Some experts have questioned whether Arafat could have died of polonium poisoning, pointing to a brief recovery during his illness which is not consistent with radioactive exposure. They also noted he did not lose all of his hair.
But Professor David Barclay said neither fact was inconsistent with the findings.
Since polonium loses 50% of its radioactivity every four months, the traces in Arafat's corpse would have faded so far as to have become untraceable if the tests had been conducted a couple of years later, Professor Barclay said.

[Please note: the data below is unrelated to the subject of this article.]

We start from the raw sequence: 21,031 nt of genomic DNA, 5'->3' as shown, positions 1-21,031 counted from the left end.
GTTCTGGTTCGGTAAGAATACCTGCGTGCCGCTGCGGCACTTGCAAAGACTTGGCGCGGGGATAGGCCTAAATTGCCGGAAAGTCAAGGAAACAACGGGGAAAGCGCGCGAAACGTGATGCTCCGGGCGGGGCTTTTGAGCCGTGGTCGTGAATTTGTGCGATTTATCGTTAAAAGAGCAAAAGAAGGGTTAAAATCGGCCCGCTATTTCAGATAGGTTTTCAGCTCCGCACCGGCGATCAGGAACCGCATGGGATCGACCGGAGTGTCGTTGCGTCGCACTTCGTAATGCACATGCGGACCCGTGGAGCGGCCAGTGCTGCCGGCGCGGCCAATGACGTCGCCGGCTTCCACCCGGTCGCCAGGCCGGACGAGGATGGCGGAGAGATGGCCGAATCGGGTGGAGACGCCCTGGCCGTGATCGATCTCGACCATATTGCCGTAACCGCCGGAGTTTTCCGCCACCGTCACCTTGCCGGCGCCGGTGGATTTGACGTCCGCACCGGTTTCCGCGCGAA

More top news
Microsoft's new system Windows 10 has been met with approval after its disastrous predecessor but users have yet to be entirely convinced.
Alton Towers crash victim Leah Washington, who lost a leg as a result of the horrific incident, celebrated her 18th birthday last night.
American Football's first female coach, Jen Welter, is hoping to be an inspiration across the globe after being hired by Arizona Cardinals